In individuals with FoF, the level of FoF was related to swing time and step length asymmetry ratios. Increased FoF levels were related to increased swing time asymmetry (r=0.65, P<0.001, CI: 0.511 to 0.814) (Figure 1) and step length asymmetry (r=0.45, P<0.002, CI: 0.166 to 0.591) (Figure 2). Increased FoF levels were also related to increased AP CoP asymmetry (r=0.44, P<0.003, CI: 0.283 to 0.654) (Figure 3). No significant association was identified between FES-I scores and the stance asymmetry and ML CoP asymmetry ratios (r=0.11, P<0.452, CI: -0.247 to 0.392; r=0.04, P<0.716, CI: -0.364 to 0.295).



4. Discussion

Individuals with a high FoF exhibited greater swing time, step length, and AP CoP asymmetry compared to those without FoF. Besides, in participants with FoF, increased FoF levels were related to increased swing time, step length, and AP CoP asymmetry. Contrary to the results of the present study, a study by Schinkel-Ivy et al. in persons with stroke reported no significant difference in gait and balance measures between fear and no fear of falling groups [8]. The differences between the results of these studies are because of the FoF evaluation method [9]. They assessed FoF, using a single question: are you afraid of falling? (Yes or No). Therefore, their study could not determine gait and balance measures in the degree of FoF [9]. However, in the current study, FoF was assessed, using a full questionnaire (FES-I) that evaluates FoF in the context of various physical and social activities [10] and provides more consistency information on the level of FoF [9].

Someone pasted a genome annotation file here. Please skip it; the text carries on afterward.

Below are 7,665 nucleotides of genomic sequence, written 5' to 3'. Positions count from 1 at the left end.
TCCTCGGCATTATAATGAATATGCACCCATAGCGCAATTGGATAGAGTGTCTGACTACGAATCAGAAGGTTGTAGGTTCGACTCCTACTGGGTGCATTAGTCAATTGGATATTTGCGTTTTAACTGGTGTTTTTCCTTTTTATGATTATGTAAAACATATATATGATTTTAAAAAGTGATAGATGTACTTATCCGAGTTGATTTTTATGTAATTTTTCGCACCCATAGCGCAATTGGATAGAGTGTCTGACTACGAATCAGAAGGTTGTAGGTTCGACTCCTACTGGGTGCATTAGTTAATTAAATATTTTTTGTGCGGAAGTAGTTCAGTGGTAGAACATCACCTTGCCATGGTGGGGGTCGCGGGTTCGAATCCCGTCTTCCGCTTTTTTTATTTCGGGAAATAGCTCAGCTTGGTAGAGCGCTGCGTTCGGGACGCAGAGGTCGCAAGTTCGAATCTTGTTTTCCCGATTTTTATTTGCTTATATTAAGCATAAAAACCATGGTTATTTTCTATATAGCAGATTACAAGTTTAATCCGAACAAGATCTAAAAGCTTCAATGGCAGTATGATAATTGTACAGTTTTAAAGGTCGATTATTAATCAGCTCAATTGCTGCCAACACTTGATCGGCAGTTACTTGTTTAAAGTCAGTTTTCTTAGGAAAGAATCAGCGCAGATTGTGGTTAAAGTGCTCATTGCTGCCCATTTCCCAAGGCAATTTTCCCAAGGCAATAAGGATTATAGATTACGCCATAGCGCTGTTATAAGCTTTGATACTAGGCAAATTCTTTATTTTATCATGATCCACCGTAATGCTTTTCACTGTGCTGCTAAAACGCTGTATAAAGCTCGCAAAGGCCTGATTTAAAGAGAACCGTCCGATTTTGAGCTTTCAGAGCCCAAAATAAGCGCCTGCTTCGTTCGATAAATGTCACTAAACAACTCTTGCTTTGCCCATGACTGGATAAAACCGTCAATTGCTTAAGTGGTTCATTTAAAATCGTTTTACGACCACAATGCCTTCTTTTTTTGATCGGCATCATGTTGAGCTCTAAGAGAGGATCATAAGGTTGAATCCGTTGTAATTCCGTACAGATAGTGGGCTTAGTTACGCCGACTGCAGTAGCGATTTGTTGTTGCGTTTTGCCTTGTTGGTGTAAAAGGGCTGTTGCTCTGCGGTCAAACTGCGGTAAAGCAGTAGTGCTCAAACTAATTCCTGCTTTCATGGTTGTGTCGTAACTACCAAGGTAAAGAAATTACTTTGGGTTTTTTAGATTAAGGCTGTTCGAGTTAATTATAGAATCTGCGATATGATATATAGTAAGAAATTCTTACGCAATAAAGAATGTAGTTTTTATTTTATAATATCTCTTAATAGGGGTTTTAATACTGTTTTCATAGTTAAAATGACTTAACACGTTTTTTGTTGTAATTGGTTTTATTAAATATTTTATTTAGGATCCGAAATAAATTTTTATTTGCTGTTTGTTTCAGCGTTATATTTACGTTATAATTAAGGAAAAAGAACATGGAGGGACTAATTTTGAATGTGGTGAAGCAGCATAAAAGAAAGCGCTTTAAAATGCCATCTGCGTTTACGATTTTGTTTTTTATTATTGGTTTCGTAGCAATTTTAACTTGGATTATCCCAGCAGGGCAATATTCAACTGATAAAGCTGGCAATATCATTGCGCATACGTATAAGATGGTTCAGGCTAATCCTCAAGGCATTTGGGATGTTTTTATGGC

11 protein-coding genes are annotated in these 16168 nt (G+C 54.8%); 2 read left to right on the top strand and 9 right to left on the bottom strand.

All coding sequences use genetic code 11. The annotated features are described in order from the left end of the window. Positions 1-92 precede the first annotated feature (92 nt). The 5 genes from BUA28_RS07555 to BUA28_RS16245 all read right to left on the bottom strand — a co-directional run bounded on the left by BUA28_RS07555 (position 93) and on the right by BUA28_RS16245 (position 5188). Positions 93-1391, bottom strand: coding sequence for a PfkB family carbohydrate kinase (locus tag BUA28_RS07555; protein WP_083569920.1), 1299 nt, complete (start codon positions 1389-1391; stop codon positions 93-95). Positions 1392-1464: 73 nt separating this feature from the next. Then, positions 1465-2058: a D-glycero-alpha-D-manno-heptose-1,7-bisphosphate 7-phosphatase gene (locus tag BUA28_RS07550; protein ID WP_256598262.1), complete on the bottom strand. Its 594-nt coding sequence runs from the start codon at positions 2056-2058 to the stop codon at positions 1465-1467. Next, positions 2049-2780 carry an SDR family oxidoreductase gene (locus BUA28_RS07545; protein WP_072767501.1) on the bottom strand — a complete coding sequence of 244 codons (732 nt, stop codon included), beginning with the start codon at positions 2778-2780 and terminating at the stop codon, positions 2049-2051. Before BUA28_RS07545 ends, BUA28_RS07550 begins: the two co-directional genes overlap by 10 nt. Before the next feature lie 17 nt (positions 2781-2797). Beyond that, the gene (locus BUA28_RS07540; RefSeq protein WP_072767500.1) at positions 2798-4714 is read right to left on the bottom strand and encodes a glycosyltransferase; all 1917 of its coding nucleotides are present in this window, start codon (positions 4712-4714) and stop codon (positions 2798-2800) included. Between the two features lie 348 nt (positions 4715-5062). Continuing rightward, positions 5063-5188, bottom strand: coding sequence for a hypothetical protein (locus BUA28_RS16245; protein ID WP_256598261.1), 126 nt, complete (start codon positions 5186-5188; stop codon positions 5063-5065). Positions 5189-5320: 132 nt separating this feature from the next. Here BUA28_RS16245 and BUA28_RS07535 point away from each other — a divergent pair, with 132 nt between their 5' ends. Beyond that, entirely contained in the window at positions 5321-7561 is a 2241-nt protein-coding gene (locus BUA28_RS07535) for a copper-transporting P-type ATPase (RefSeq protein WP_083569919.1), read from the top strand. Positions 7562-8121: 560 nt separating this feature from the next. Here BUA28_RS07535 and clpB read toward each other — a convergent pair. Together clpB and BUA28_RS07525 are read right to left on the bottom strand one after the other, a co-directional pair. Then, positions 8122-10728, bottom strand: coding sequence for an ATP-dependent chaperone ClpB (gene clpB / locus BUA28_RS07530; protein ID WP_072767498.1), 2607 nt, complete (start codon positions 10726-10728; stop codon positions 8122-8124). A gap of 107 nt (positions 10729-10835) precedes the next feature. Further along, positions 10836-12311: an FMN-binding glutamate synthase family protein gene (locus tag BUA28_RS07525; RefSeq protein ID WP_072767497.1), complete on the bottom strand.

Of the 3 spatiotemporal measures of gait asymmetry, swing time and step length asymmetry were different between the participants without FoF and those with a high FoF. The swing time of the non-paretic leg coincides with the single-limb stance time of the paretic leg, which may provide a significant challenge to the paretic leg. Individuals with a high FoF may decrease the single stance time of the paretic leg to reduce the challenge to it and decrease the risk of the loss of balance during walking, which may lead to a pronounced increase of swing time asymmetry. Step length asymmetry in individuals with a history of stroke is related to the weakness of the affected leg [24].

It is possible that a psychological factor, such as FoF, reinforces these compensatory strategies leading to increased step length asymmetry given that these strategies may be adopted to increase stability. In the same vein, shorter stride length and increased stride width were related to FoF in community-dwelling adults [4]. It should be noted that stance time asymmetry was not different among the three groups possibly because two double-support phases of stance time provide sufficient stability during walking.